I say: a flower! and outside the oblivion to which my voice relegates any shape, insofar as it is something other than the calyx, there arises musically, as the very idea and delicate, the one absent from every bouquet. – Stephane Mallarme translated by Mary Ann Caws
Fake Estate is pleased to announce What Comes Naturally, a group show of contemporary flowers curated by Glynnis McDaris featuring work by Patterson Beckwith, Anthony Fuller, Ori Gersht, Liz Goldwyn, Joseph Heidecker, Patricia Iglesias, Joyce Kim, Joshua Smith, Sarah E. Wood, Joe Nitzberg and Marc Swanson.
Flowers have been used in art to depict sentimentality, peace, sexuality, perfection, purity, celebration, commemoration, innocence, perfume, harmony, joy, fertility and femininity. With What Comes Naturally, the works both address and add to this history by deconstructing the iconography through various modes of irony and abstraction. The exhibition challenges typical interpretations of flowers by underscoring the dark, subversive and satirical. The works contribute to the ongoing effort on the part of artists to crystallize the essence of “floweriness” rather than redefining their symbolism.
Ten pieces occupy the 80 square foot space, yielding a dense bouquet of imagery. Joyce Kim, Patricia Iglesias and Ori Gersht’s explosive compositions break down the notions of the still life bouquet, both literally and figuratively. These works explode into abstract traces of petals, stems and debris. Joshua Smith and Anthony Fuller use mass-produced products, a cocktail napkin and a greeting card respectively, as a means to explore the flower’s artificial (or disposable) sentimentality, whereas Liz Goldwyn’s gold encrusted sculpture is sensual, ripe and luxurious. Multi media artist, Marc Swanson, and photographer, Joe Nitzberg, collaborate and document memorial floral arrangements made in honor of gay icons, in this case Halston and Darby Crash, summoning and translating their legacy into floral compositions. Patterson Beckwith, Sarah E. Wood and Joseph Heidecker use flowers to convey a passage of time. Sarah Wood’s shadow-like black sculpture traces a memory of life and growth. Joseph Heidecker’s manipulated/erased found photos speak to an organic ethereality. Patterson Beckwith’s diptych depicts the life and death of an electric blue deli bouquet.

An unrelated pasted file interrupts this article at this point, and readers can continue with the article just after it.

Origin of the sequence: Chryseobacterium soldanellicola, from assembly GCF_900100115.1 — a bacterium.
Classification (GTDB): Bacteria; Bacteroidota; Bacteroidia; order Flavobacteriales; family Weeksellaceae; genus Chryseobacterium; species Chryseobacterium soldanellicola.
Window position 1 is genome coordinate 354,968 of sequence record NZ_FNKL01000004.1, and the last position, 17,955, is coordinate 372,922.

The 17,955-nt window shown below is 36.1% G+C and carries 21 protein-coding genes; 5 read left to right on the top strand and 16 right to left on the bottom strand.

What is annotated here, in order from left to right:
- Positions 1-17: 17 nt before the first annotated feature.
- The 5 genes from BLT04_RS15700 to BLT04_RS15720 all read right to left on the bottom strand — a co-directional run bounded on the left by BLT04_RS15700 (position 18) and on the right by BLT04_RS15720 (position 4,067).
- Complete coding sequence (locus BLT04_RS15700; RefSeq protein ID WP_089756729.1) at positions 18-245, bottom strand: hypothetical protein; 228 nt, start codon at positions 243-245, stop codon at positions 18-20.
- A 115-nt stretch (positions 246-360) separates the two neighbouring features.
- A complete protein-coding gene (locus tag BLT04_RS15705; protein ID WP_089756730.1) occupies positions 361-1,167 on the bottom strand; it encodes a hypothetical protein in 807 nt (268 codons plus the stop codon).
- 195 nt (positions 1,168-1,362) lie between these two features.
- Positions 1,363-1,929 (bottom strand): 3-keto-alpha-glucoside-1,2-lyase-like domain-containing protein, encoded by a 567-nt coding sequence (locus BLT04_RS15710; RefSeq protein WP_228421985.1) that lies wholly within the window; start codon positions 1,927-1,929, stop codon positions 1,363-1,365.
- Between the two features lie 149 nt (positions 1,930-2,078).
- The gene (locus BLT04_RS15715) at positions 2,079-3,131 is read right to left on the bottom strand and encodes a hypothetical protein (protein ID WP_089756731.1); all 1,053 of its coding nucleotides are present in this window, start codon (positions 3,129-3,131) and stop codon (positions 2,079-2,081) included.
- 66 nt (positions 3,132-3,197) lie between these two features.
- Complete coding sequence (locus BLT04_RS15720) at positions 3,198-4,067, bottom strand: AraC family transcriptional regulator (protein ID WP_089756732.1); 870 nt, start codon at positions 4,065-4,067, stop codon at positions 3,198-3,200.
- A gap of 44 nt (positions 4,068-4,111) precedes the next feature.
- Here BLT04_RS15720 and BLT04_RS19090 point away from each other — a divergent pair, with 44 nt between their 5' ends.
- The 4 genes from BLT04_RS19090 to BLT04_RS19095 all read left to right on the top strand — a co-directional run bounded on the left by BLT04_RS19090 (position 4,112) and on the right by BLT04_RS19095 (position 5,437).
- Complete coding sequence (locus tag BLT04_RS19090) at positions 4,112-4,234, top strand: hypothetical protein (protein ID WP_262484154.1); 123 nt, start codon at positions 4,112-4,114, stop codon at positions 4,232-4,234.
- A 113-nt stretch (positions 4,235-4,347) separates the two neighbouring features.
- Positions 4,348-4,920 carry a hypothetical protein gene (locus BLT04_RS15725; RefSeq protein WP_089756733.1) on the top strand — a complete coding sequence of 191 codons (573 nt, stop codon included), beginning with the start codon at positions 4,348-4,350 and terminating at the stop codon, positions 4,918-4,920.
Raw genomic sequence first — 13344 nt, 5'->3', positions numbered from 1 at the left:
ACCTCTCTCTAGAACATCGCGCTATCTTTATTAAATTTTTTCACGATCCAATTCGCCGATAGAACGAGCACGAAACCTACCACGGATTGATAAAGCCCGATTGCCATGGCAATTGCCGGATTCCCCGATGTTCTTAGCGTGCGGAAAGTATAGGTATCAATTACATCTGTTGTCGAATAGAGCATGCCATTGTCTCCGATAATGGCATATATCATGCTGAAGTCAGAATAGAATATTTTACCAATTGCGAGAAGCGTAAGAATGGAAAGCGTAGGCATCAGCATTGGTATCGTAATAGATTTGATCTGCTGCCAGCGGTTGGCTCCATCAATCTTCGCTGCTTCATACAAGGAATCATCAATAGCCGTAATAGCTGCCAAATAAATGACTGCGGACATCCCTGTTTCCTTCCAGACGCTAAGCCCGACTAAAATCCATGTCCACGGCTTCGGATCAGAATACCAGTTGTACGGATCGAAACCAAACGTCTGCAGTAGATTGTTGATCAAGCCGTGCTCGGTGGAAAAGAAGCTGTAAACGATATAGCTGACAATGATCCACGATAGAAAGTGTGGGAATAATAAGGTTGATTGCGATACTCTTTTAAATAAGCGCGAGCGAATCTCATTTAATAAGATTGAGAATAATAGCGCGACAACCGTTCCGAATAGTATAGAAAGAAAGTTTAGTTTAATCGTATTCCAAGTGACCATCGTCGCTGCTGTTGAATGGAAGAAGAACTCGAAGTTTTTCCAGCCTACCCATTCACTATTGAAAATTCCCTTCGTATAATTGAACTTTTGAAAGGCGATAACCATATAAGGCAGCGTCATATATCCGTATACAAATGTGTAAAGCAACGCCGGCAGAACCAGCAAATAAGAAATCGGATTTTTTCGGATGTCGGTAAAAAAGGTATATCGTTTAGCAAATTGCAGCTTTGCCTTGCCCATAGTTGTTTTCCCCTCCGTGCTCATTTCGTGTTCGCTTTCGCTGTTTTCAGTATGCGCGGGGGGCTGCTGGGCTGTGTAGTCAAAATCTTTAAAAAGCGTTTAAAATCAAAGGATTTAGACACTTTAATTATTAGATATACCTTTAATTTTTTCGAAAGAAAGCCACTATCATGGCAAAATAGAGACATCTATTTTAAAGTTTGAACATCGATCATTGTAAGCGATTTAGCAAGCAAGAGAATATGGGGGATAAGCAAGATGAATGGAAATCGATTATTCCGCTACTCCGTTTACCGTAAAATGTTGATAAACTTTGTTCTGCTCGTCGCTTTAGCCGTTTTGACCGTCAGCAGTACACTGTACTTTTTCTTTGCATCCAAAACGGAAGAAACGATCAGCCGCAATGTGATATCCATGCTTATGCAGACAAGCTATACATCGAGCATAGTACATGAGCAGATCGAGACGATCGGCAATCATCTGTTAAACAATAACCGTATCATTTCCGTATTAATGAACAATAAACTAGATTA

As an extension to the What Comes Naturally exhibition Fake Estate will collaborate with Evas Arche und der Feminist to host a night of performance on June 29th featuring Blanko and Noiry and others. More information will be available in the coming weeks.
Fake Estate was launched in 2007 by Julia Trotta. The unusually small space, a former utility closet in the West Chelsea Arts Building, will house a series of focused, experimental projects. While some will call for intimate inspection, others will restrict viewers from entering the space. Fake Estate serves as an alternative to the traditional art venue, challenging both the artist and the viewer to think within the very small box.